By Jessica Brodie
There’s a place where all the broken can come to find solace and love. There, in a once-closed church that itself now has new life, they stand together in worship — the homeless alongside those with plenty, the recovering addicts alongside those struggling to overcome a need for excess and greed, the mentally ill alongside the spiritually ill. All of them clasping hands, bowed in prayer.
The word conjures mental images: stained glass, wooden seats, an organ. It’s a church word. The space where Christians worship is called a sanctuary.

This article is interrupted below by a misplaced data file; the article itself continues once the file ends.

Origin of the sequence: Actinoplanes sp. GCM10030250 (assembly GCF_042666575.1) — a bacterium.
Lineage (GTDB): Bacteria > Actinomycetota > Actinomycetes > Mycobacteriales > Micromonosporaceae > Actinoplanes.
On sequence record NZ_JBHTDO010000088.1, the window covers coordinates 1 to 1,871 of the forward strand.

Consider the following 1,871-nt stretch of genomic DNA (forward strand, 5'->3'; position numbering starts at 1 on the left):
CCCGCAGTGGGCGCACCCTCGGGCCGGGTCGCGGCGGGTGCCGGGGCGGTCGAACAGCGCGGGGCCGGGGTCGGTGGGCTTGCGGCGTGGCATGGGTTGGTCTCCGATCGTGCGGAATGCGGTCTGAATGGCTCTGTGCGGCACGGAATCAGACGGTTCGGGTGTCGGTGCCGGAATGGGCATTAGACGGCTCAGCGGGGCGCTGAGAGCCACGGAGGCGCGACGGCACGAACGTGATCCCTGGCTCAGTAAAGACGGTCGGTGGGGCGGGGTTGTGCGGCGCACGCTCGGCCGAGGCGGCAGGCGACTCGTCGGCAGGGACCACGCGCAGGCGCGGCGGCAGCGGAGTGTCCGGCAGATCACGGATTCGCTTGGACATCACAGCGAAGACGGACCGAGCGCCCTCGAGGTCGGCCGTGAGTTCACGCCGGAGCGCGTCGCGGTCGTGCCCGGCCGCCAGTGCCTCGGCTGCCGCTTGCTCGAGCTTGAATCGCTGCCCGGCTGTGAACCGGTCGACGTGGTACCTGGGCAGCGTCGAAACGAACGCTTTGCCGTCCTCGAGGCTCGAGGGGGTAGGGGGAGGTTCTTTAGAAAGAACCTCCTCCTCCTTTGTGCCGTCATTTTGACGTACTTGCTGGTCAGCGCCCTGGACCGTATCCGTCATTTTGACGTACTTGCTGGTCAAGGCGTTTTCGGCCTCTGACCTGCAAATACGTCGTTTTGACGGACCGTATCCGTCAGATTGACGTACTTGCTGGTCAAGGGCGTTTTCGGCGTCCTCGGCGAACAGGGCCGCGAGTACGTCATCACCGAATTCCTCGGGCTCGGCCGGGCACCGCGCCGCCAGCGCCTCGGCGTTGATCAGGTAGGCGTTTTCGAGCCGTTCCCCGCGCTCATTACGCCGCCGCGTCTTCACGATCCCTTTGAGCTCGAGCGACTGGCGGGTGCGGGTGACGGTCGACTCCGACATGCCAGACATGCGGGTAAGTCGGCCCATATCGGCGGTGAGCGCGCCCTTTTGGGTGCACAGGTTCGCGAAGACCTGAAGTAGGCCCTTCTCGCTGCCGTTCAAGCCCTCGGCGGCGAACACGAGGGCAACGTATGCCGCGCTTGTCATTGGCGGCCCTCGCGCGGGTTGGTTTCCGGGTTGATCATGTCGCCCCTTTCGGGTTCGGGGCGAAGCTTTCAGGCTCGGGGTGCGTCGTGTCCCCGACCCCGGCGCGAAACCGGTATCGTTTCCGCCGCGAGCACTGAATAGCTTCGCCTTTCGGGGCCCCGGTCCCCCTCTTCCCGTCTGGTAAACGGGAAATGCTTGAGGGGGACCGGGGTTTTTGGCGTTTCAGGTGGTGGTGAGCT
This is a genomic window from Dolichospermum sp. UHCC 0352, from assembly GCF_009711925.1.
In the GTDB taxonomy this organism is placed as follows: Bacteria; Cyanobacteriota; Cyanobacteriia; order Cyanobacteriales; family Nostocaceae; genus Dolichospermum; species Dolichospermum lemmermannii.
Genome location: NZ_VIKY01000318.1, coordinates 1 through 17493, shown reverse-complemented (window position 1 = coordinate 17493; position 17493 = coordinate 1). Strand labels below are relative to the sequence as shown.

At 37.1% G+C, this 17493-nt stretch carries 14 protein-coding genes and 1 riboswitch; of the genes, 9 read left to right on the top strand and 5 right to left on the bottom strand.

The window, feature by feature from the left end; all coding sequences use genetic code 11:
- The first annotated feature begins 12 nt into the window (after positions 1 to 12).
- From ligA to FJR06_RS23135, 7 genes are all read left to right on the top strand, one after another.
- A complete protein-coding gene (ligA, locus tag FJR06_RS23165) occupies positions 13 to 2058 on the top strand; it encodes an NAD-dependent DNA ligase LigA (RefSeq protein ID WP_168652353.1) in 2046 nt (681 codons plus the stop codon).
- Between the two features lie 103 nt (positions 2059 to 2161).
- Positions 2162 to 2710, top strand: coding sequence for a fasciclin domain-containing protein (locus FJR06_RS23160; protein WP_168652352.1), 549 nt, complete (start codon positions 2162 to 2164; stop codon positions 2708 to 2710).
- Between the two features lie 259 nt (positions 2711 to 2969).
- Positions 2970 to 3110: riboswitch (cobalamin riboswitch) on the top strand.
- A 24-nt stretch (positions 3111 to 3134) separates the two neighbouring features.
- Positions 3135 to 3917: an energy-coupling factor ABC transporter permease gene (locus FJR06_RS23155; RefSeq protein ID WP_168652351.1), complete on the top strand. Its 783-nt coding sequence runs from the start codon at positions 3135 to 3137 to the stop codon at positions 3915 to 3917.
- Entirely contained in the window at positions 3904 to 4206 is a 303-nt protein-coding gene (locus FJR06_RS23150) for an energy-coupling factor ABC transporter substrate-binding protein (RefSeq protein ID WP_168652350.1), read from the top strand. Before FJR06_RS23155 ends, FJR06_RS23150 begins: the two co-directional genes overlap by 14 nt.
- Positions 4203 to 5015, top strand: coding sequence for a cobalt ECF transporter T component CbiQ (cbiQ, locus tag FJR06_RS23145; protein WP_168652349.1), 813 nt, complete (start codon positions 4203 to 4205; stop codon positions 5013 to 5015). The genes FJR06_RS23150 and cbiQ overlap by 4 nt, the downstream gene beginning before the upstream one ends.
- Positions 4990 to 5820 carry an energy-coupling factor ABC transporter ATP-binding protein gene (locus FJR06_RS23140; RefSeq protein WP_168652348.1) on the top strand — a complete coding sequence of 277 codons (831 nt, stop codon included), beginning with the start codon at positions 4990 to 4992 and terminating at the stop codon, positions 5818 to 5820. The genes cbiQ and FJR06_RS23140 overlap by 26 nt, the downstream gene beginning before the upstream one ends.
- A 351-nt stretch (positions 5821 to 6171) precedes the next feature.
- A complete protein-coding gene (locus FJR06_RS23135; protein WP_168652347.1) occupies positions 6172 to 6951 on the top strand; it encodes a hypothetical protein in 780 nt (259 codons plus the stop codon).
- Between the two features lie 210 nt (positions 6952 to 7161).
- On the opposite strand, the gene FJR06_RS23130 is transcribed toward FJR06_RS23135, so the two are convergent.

When I show up at a church building on a Sunday morning, the question I’m most ready to ask is “Where is the sanctuary?”
But being in a sanctuary is different than finding sanctuary. The challenge for today, though, is that fewer and fewer people want to know where the sanctuary is. More and more, people want to know if they can actually have sanctuary.